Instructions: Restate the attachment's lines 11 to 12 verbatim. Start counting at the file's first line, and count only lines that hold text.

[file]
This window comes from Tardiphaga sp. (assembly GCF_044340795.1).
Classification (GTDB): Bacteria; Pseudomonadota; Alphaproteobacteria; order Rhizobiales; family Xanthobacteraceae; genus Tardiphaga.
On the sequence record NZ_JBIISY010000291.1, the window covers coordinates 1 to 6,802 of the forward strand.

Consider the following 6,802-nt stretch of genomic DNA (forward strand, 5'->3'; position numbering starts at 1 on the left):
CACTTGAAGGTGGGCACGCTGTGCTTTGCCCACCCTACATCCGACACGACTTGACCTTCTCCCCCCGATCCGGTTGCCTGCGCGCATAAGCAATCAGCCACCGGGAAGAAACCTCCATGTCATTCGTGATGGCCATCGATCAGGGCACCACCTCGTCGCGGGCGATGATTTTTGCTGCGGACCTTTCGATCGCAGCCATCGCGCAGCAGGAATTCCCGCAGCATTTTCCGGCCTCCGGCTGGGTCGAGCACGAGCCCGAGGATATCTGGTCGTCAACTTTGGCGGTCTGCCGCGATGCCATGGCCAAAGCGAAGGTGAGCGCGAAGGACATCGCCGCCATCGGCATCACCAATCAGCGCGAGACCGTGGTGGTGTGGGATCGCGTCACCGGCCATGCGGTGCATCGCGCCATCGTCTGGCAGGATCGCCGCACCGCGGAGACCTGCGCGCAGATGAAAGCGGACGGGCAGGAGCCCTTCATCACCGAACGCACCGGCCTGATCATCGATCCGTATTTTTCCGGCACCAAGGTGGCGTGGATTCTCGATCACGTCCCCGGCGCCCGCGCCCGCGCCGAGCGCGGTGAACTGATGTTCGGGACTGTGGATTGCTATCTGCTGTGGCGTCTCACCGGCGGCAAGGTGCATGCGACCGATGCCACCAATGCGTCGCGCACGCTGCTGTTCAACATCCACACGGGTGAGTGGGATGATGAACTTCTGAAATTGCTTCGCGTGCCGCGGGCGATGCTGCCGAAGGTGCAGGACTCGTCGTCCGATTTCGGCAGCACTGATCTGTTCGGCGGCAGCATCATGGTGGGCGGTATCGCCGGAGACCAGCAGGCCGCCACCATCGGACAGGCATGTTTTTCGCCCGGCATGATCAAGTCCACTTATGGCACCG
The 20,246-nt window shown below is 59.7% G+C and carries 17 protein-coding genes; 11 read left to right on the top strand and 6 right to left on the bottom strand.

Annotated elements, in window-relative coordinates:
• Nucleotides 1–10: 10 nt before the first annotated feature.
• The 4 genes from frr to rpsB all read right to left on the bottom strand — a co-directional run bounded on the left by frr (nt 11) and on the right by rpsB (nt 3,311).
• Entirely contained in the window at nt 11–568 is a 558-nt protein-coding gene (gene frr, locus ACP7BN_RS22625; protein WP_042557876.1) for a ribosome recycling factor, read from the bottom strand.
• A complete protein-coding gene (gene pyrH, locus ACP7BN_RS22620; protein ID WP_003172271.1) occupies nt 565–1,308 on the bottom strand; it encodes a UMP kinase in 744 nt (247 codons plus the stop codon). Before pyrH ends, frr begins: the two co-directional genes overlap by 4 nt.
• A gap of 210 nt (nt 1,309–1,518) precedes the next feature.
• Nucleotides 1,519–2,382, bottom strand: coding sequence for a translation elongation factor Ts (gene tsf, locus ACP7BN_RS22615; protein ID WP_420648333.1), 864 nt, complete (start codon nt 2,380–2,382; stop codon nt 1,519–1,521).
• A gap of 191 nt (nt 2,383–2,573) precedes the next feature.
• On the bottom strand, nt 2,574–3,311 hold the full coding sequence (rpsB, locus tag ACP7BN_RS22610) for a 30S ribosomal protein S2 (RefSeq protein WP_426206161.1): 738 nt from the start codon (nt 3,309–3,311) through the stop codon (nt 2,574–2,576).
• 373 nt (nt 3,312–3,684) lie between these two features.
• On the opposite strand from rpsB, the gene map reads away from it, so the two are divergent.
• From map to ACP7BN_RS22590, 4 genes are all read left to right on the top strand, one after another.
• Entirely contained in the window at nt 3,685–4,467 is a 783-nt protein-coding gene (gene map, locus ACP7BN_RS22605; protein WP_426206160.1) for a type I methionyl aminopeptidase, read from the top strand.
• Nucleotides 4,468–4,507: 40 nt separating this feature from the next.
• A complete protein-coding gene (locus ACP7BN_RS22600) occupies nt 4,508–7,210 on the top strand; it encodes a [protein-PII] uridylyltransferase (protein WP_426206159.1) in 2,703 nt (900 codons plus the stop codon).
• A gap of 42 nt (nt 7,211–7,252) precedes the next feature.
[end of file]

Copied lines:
• A complete protein-coding gene (gene pyrH, locus ACP7BN_RS22620; protein ID WP_003172271.1) occupies nt 565–1,308 on the bottom strand; it encodes a UMP kinase in 744 nt (247 codons plus the stop codon). Before pyrH ends, frr begins: the two co-directional genes overlap by 4 nt.
• A gap of 210 nt (nt 1,309–1,518) precedes the next feature.